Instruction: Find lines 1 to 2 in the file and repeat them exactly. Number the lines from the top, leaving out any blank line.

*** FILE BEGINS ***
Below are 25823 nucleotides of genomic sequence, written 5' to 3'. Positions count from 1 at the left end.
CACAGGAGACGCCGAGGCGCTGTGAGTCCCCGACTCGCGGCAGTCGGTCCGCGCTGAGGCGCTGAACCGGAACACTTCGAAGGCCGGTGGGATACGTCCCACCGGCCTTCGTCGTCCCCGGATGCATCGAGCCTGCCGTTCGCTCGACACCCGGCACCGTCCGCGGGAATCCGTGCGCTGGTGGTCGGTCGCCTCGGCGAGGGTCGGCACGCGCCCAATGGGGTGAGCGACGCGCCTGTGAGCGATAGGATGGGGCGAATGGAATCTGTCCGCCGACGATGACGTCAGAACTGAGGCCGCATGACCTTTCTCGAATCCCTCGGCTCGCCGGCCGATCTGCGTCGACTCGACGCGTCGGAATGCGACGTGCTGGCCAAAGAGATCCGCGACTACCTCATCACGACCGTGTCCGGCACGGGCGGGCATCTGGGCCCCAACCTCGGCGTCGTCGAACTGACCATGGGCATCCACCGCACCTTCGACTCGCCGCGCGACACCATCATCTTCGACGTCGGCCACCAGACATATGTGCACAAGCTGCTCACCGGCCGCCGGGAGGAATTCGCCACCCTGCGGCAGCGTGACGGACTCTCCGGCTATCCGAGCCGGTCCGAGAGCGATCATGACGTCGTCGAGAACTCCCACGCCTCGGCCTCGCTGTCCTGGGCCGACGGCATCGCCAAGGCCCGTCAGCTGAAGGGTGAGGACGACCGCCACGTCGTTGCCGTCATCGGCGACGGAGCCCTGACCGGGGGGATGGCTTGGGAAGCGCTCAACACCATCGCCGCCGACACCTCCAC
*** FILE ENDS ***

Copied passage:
Below are 25823 nucleotides of genomic sequence, written 5' to 3'. Positions count from 1 at the left end.
CACAGGAGACGCCGAGGCGCTGTGAGTCCCCGACTCGCGGCAGTCGGTCCGCGCTGAGGCGCTGAACCGGAACACTTCGAAGGCCGGTGGGATACGTCCCACCGGCCTTCGTCGTCCCCGGATGCATCGAGCCTGCCGTTCGCTCGACACCCGGCACCGTCCGCGGGAATCCGTGCGCTGGTGGTCGGTCGCCTCGGCGAGGGTCGGCACGCGCCCAATGGGGTGAGCGACGCGCCTGTGAGCGATAGGATGGGGCGAATGGAATCTGTCCGCCGACGATGACGTCAGAACTGAGGCCGCATGACCTTTCTCGAATCCCTCGGCTCGCCGGCCGATCTGCGTCGACTCGACGCGTCGGAATGCGACGTGCTGGCCAAAGAGATCCGCGACTACCTCATCACGACCGTGTCCGGCACGGGCGGGCATCTGGGCCCCAACCTCGGCGTCGTCGAACTGACCATGGGCATCCACCGCACCTTCGACTCGCCGCGCGACACCATCATCTTCGACGTCGGCCACCAGACATATGTGCACAAGCTGCTCACCGGCCGCCGGGAGGAATTCGCCACCCTGCGGCAGCGTGACGGACTCTCCGGCTATCCGAGCCGGTCCGAGAGCGATCATGACGTCGTCGAGAACTCCCACGCCTCGGCCTCGCTGTCCTGGGCCGACGGCATCGCCAAGGCCCGTCAGCTGAAGGGTGAGGACGACCGCCACGTCGTTGCCGTCATCGGCGACGGAGCCCTGACCGGGGGGATGGCTTGGGAAGCGCTCAACACCATCGCCGCCGACACCTCCAC